Trade Talks May Have Liquor Brands Toasting
International trade negotiations could be a boon for alcohol brands, especially American and Scottish whiskies. The U.S. is talking with South Korea about getting rid of a 20% import duty on bourbon and Tennessee whiskey, while the European Union is trying to reach an agreement with India to reduce high tariffs on foreign spirits. With whiskies growing in popularity worldwide, lower tariffs would certainly translate to higher sales. According to the Distilled Spirits Council of the United States, if tariffs are cancelled, U.S. exports to Korea could rise to about $17.6 million a year, up from about $6 million in 2009.[more]
Grey Goose Importer Launches New Artisanal Vodka
The company that got the ultra-premium vodka ball rolling by bringing Grey Goose to the U.S. is back in the game, this time with a made-in-the-USA organic artisanal vodka. Sidney Frank Importing is launching American Harvest Organic Spirit flavored vodka, made in Rigby, Idaho, and “handcrafted in small batches from organic winter wheat.” Although the vodka field is a crowded one, the launch is significant in showing which direction the market may be heading. And, according to The Wall Street Journal, it even tastes good: “We found it clean, slightly creamy and smooth — no oily mouth feel, as is often the case with vodka – and perfectly suitable for stand-alone sipping.”
Coppola Looks to Make a Comeback Hit – with Wine
Comeback stories make for good cinema, and director/winemaker Francis Ford Coppola is also betting that they make for great wine as he tries to turn around the fortunes of the Inglenook wine brand. This week, Coppola bought the Inglenook name from The Wine Group and he has commissioned the director of Bordeaux’s Château Margaux, Philippe Bascaules, to try to return Inglenook to the glories of its former heyday from the ‘30s to the ‘60s, when it was known for making world-class Cabernet. Coppola’s current property, the Niebaum-Coppola Estate, lies on the original site of the Inglenook winery.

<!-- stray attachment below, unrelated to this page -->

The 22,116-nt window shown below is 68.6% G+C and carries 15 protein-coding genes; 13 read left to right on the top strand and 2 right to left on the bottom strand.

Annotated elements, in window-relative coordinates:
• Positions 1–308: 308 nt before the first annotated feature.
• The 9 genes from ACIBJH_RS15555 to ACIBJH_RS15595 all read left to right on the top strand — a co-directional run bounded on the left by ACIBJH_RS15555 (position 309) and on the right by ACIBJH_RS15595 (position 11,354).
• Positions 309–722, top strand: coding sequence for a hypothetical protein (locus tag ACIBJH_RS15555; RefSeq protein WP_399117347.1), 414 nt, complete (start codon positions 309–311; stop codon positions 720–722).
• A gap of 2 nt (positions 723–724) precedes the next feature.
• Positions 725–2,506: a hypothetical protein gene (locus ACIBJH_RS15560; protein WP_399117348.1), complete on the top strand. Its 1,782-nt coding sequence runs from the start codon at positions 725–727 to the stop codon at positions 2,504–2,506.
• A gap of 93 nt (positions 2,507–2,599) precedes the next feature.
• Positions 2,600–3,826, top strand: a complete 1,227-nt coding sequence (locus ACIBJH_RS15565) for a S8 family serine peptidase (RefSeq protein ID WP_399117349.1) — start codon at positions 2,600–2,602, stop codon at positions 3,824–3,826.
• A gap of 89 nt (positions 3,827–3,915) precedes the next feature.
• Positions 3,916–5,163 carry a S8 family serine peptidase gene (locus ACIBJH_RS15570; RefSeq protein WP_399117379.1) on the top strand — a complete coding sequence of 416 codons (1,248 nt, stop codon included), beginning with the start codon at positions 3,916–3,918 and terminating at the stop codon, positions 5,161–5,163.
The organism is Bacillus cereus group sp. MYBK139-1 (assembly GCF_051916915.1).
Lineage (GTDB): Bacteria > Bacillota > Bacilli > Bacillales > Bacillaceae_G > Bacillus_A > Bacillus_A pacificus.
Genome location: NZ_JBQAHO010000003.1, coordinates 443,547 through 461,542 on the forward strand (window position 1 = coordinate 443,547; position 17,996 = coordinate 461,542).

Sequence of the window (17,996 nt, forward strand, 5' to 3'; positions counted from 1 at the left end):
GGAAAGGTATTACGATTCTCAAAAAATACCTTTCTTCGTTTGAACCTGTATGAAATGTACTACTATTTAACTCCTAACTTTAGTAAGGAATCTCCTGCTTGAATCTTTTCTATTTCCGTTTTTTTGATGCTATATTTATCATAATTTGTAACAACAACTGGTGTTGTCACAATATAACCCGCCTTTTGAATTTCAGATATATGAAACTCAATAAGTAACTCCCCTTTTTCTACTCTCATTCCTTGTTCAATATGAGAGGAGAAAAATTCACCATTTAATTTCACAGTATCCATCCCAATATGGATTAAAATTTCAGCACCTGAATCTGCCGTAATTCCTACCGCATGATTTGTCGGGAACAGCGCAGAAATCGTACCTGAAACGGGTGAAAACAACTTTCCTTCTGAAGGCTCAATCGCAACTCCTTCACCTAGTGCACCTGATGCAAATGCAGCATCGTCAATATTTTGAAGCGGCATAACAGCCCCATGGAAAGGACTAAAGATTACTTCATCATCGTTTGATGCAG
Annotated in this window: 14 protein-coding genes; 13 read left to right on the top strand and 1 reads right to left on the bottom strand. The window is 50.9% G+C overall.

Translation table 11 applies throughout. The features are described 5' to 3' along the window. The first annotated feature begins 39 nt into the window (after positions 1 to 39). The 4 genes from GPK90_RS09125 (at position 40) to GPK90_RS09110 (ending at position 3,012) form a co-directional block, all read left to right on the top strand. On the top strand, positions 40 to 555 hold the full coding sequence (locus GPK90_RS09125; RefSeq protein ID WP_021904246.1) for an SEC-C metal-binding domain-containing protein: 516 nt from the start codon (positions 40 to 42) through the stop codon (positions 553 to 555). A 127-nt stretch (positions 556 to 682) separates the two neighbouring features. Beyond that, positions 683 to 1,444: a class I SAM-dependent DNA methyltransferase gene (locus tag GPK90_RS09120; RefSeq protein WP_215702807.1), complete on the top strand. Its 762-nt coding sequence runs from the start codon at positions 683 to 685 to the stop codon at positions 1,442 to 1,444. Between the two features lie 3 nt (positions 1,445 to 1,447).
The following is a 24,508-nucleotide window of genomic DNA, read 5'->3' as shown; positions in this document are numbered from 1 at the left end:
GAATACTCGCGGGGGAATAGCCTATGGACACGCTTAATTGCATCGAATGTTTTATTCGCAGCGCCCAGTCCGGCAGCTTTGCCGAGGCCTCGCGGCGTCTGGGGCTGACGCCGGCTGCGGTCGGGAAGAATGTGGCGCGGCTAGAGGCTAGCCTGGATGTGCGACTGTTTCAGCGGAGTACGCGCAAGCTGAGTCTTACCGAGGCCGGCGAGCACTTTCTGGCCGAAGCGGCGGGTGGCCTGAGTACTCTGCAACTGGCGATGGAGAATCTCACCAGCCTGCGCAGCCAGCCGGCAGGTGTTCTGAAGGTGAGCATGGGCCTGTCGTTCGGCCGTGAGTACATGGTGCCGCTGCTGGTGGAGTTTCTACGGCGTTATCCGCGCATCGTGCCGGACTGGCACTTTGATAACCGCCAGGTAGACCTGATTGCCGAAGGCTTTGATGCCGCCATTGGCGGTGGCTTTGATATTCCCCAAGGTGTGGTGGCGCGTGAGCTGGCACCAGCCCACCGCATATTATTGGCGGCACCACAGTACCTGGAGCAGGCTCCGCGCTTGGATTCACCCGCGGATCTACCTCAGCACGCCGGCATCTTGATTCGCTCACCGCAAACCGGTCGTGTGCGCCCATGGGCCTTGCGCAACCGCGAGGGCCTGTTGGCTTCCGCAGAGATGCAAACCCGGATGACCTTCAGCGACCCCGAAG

“The name might have been trashed and ruined, but people are still paying tens of thousands of dollars for bottles from the previous era. It all needs to be reunited,” said Coppola in a statement.
The Food Network Cooks Up New Wine Collection
While Coppola is trying to elevate a low-end market brand, the Food Network is looking to bring wine to the masses this summer with its new wine collection, Entwine. Including 2009 vintages of Cabernet Sauvignon, Chardonnay, Merlot and Pinot Grigio, the collection is produced by Wente Vineyards in California. Bottles will be priced at $12.99 and the wines are designed to ”take the mystery out of wine for our viewers so that they could enjoy the marriage of food and wine as much as we do,” Sergei Kuharsky, General Manager of New Enterprises, Food Network, said in a statement. No word on whether the bottles actually come with training wheel — or whether its spinoff Cooking Channel plans to launch a cooking wine collection.